The actual meaning of awesome (as provided by various online dictionary sources) is “causing or inducing awe; inspiring an overwhelming feeling of reference, admiration or fear.” On the occasions I hear awesome used, it’s describing a pizza, paying tribute to a famous person, or bridging a gap in the speaker’s limited vocabulary. When a word is overused it simply makes us all sound lame.
Our ego loves words and phrases for purposes of self-promotion, and in some cases, self-protection. That is why awesome is so appealing. There is no need to pause and reflect on the mystery and beauty in our world that surely represents a Higher Power. We choose the object of our praise and declare our admiration, however insincere.
When leaders overuse buzzwords and jargon they lose credibility. If every individual or team accomplishment is declared awesome, it cheapens personal or professional success.
I’m inviting leaders to practice more awe instead of declaring everything as awesome. Awe is “an emotion variously combining dread, veneration, and wonder that is inspired by authority or by the sacred or sublime.” What would practicing more awe look like?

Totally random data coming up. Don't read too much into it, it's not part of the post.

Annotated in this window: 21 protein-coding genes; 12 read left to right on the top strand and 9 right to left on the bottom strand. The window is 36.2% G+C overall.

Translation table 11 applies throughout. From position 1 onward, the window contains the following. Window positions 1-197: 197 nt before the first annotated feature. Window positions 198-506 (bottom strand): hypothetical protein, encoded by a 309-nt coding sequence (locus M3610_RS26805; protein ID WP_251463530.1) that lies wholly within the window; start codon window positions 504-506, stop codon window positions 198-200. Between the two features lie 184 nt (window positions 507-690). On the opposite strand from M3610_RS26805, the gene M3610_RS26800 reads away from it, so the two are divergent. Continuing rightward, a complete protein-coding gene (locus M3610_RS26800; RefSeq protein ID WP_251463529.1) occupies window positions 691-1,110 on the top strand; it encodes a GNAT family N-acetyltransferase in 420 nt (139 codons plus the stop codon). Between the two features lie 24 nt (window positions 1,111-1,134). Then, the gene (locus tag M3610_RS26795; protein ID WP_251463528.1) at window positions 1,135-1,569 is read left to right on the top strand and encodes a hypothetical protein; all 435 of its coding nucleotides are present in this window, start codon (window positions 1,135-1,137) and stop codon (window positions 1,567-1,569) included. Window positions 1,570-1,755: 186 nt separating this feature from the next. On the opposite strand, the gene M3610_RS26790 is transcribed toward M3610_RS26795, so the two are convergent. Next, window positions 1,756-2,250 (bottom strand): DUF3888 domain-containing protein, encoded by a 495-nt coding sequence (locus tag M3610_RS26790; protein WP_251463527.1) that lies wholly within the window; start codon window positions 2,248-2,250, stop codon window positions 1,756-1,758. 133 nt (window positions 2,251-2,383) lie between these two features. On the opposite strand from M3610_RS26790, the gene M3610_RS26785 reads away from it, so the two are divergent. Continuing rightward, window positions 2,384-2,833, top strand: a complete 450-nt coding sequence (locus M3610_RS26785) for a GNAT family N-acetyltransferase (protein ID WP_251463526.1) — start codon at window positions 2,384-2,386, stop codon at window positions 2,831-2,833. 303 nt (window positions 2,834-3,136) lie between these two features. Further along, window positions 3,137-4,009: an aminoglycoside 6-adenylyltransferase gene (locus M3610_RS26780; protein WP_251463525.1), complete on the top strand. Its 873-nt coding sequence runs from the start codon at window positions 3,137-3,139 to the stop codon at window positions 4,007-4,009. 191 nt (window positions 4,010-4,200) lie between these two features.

- It would begin by taking the focus off ourselves. Leaders who insist that the world revolves around them will never be in awe of anything. Awe happens when we yield to the things beyond ourselves.
- It would require leaders to be fully present in every situation without the need for control. You won’t notice wonder or miracles if you are busy trying to disprove their existence.
- It would include paying more attention to nature. This past week my local community was hit hard by severe thunderstorms that even generated a small tornado. The Midwest has been devastated by dozens of tornadoes in the past month. Awe seems the only appropriate way to describe these natural phenomena.
It’s time to practice some restraint. Let’s stop describing potato chips, our favorite sports team, or that new piece of business we just landed as awesome.
Let’s reflect on the real world around us; the one we are passing through without actually experiencing. Focus less on ourselves and our need for control. Stop, look, listen and feel.
Notice the awe in those moments. They will far outnumber any of our current references to awesome.
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